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Breeding season thriving – despite severe drought

By Duane Ranger

Breeding numbers are at a record high at Egmont Park Stud, despite the toughest of drought conditions.

In fact, travel to the Biddeston farm, situated 20 minutes west of Toowoomba, and you will see baron drought-stricken land, but take a closer look at the standardbreds and you would think they have been feeding on the lush-green pastures of Southland in New Zealand.

Farm manager, Peter Bell, said despite his prayers for rain going unanswered, his priority was still to ensure that his stock were well fed.

“It hasn’t been easy, but we have had local hay and feed readily available, and we have also had to call on hay from far afield, but that’s our priority. It’s all about keeping our horses well fed and keeping them in healthiest condition possible.

“I don’t like to talk numbers but this is our biggest breeding season since we have been here (11 years). The pregnant mares are in good shape and the breeding is going extra well,” Bell said.

“Our clients are our priority and it is vital that their stock is maintained in the best possible condition,” he added.

With the peak of the breeding season now upon them, Bell said about 20 mares had already left foals – with not one being lost.

The Bells and Farm owners Kevin and Kay Seymour are pictured watching the birth of a Gotta Go Cullect – Judyfree filly two Sundays ago (September 15).


Judyfree is by Ponder and won 18 starts and $118,439,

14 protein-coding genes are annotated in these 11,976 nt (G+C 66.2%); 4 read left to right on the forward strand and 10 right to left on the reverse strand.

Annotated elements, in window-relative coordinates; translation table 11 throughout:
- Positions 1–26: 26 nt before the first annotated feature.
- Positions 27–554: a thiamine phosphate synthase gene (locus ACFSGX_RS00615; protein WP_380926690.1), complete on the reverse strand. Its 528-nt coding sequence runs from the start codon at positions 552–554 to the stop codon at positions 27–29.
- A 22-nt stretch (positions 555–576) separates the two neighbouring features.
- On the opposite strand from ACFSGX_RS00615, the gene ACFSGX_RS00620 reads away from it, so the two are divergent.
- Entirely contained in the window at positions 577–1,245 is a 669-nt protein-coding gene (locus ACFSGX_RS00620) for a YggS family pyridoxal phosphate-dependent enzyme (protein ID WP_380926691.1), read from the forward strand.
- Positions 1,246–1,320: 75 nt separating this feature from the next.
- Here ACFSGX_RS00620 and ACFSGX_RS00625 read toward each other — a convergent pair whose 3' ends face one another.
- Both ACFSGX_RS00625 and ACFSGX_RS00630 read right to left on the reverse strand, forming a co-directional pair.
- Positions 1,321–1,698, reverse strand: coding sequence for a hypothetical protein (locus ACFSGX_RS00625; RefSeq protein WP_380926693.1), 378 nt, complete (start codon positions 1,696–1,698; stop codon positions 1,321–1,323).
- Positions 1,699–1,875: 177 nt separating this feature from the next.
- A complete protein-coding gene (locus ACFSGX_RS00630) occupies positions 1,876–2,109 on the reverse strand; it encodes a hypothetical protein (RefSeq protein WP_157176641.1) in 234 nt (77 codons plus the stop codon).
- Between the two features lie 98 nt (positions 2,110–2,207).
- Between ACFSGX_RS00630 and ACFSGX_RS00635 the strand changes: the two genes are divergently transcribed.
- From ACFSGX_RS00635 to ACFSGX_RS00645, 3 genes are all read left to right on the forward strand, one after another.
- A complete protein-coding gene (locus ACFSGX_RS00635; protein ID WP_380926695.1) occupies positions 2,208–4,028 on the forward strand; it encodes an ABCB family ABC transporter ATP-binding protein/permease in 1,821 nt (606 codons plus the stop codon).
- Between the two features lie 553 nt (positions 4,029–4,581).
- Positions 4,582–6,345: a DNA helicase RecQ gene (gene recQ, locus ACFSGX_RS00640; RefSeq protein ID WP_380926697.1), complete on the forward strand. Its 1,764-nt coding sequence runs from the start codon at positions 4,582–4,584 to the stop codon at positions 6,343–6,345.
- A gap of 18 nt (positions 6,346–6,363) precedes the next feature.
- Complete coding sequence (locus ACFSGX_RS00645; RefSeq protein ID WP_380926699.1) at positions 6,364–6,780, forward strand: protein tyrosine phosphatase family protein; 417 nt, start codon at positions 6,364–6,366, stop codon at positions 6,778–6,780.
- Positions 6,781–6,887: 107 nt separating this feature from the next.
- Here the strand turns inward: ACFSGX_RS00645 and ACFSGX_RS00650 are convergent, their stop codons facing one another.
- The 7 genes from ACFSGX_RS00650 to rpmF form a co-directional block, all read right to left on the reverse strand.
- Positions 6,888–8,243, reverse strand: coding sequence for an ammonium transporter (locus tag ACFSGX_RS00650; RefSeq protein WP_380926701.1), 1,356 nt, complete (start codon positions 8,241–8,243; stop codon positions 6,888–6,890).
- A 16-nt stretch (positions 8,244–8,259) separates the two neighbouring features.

“It’s not every day that we get to witness something so special. We might be in drought in Queensland, but have a look at the way Peter and Leann look after our client’s mares. I doubt you could see mares in better condition anywhere in Australia,” Mr Seymour said.

Bell said the drought had meant a lot more time had to be spent on feeding, but without that hard work, he said standards would slip.

“It’s our busiest time of year, but feed aside, we pay a lot of attention to detail, and go out of our way to ensure the mares have the best possible foaling conditions. Despite the weather, it’s been a very productive breeding season so far,” said Bell.

Dozens of broodmares, like Don’t Fall For Me, Get In The Groove, and Starzzz of Icon, were all heavily pregnant.

“I don’t like singling out individuals but the dam of Colt Thirty One - Charm Personified (by Vanston Hanover) is really thriving, as is our good old broodmare, Rhapsody In Red (also by Vanston Hanover).

“The mares served by Hurrikane Kingcole are also producing some nice foals. Hopefully this time next year we will be able to say the same about our first-year stallion, Ohoka Punter. Then one day perhaps Colt Thirty One can also make the same impression in the breeding barn as what he’s doing on the racetrack,” Bell said.

“It’s all about keeping our clients happy, and wanting to come back to us. They are what make our business tick, and if it means getting hay from nowhere, sobeit. The main thing is all of our mares are thriving. We owe a lot to Kevin and Kay, who have always been so supportive,” he added.

He said the farm had 140 mares to get in foal for the next breeding season.